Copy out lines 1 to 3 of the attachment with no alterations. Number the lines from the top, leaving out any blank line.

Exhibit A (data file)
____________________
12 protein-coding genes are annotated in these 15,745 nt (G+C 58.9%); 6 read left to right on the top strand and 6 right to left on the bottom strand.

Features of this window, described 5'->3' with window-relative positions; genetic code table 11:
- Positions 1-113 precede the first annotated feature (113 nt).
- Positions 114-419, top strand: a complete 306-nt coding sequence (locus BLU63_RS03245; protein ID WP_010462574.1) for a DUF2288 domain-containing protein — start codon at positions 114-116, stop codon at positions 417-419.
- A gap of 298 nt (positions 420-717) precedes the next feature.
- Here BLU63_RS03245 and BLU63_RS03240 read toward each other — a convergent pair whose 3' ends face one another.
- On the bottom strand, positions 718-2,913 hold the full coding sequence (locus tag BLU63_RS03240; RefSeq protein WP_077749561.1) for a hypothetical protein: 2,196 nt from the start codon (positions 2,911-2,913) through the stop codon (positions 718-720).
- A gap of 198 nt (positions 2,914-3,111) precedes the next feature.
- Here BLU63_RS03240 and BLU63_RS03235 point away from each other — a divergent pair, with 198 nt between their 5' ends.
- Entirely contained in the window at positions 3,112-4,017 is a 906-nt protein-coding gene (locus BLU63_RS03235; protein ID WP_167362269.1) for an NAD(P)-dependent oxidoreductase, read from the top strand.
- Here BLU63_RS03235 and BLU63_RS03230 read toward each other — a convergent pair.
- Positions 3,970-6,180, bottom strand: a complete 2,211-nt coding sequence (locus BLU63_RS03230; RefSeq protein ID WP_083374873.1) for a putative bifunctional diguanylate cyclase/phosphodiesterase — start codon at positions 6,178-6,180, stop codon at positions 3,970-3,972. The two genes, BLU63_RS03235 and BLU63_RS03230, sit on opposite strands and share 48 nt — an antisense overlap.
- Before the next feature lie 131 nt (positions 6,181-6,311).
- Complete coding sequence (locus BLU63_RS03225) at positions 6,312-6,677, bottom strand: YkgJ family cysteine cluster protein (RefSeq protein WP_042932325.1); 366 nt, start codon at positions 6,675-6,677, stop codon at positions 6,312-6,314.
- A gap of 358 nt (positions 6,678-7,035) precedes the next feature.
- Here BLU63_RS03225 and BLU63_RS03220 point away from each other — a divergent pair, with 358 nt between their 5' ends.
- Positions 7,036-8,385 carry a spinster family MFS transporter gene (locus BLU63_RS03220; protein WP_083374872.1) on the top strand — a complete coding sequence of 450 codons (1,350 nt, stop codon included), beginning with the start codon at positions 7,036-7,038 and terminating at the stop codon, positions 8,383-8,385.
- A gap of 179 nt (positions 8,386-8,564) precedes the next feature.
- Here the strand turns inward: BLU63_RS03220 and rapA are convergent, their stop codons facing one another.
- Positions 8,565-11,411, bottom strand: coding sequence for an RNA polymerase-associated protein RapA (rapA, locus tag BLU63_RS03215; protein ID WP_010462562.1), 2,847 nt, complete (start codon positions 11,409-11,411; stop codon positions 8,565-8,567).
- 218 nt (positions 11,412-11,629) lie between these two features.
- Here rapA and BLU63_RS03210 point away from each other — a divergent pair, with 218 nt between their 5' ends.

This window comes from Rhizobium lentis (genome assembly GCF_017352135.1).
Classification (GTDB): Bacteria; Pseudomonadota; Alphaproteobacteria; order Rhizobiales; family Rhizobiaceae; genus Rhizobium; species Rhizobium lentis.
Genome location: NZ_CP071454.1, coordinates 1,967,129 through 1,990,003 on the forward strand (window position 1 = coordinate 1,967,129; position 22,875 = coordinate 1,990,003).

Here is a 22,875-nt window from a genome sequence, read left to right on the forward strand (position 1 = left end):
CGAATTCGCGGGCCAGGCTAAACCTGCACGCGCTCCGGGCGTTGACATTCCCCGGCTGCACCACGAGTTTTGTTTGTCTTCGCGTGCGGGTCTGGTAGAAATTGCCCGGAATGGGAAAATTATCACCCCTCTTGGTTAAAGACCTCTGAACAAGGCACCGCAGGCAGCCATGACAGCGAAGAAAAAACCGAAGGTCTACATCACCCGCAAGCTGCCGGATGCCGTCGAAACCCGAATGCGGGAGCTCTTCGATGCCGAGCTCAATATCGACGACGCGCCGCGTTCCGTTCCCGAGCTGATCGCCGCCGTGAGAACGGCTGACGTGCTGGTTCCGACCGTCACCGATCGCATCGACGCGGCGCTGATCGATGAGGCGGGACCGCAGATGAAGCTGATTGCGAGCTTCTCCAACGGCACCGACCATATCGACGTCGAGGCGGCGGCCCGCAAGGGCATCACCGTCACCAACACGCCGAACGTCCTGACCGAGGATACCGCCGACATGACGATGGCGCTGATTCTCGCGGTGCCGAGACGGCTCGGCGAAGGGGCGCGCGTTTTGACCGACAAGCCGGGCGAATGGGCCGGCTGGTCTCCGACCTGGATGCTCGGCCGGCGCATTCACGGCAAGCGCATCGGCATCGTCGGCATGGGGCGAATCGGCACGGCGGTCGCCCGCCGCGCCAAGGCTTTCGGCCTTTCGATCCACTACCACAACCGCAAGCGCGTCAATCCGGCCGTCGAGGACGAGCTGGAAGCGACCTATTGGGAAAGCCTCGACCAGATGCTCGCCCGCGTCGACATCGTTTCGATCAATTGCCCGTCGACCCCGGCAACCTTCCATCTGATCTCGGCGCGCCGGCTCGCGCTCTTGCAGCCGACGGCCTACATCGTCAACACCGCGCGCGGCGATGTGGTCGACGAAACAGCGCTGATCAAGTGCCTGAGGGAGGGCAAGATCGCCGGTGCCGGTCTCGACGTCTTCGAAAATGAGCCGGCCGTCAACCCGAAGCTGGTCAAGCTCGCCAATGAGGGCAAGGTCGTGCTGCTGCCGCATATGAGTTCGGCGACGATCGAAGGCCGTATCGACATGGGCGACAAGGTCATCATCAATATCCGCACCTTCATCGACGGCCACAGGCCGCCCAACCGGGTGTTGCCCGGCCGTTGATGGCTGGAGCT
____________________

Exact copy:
12 protein-coding genes are annotated in these 15,745 nt (G+C 58.9%); 6 read left to right on the top strand and 6 right to left on the bottom strand.

Features of this window, described 5'->3' with window-relative positions; genetic code table 11:
- Positions 1-113 precede the first annotated feature (113 nt).